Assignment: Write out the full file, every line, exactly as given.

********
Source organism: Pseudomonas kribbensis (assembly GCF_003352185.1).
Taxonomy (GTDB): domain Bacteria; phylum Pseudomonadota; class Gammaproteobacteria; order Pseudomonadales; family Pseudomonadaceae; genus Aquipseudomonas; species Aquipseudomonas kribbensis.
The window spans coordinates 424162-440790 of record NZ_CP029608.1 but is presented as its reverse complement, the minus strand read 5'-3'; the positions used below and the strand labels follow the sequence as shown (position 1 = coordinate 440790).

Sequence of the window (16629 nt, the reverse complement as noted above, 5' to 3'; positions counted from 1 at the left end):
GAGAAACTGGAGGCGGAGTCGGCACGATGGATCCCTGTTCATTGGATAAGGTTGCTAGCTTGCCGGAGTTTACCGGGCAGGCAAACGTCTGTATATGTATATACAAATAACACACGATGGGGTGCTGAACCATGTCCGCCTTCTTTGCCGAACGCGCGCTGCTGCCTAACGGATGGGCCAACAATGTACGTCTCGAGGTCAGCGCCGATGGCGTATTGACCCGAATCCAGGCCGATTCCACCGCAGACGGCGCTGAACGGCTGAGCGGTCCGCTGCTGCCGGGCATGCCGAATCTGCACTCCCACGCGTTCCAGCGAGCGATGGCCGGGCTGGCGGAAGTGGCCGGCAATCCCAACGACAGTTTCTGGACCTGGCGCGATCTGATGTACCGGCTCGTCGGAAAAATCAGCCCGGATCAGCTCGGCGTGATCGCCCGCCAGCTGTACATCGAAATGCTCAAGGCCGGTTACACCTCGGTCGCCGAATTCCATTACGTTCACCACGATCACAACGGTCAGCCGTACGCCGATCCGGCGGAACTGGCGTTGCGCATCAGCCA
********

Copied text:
Source organism: Pseudomonas kribbensis (assembly GCF_003352185.1).
Taxonomy (GTDB): domain Bacteria; phylum Pseudomonadota; class Gammaproteobacteria; order Pseudomonadales; family Pseudomonadaceae; genus Aquipseudomonas; species Aquipseudomonas kribbensis.
The window spans coordinates 424162-440790 of record NZ_CP029608.1 but is presented as its reverse complement, the minus strand read 5'-3'; the positions used below and the strand labels follow the sequence as shown (position 1 = coordinate 440790).

Sequence of the window (16629 nt, the reverse complement as noted above, 5' to 3'; positions counted from 1 at the left end):
GAGAAACTGGAGGCGGAGTCGGCACGATGGATCCCTGTTCATTGGATAAGGTTGCTAGCTTGCCGGAGTTTACCGGGCAGGCAAACGTCTGTATATGTATATACAAATAACACACGATGGGGTGCTGAACCATGTCCGCCTTCTTTGCCGAACGCGCGCTGCTGCCTAACGGATGGGCCAACAATGTACGTCTCGAGGTCAGCGCCGATGGCGTATTGACCCGAATCCAGGCCGATTCCACCGCAGACGGCGCTGAACGGCTGAGCGGTCCGCTGCTGCCGGGCATGCCGAATCTGCACTCCCACGCGTTCCAGCGAGCGATGGCCGGGCTGGCGGAAGTGGCCGGCAATCCCAACGACAGTTTCTGGACCTGGCGCGATCTGATGTACCGGCTCGTCGGAAAAATCAGCCCGGATCAGCTCGGCGTGATCGCCCGCCAGCTGTACATCGAAATGCTCAAGGCCGGTTACACCTCGGTCGCCGAATTCCATTACGTTCACCACGATCACAACGGTCAGCCGTACGCCGATCCGGCGGAACTGGCGTTGCGCATCAGCCA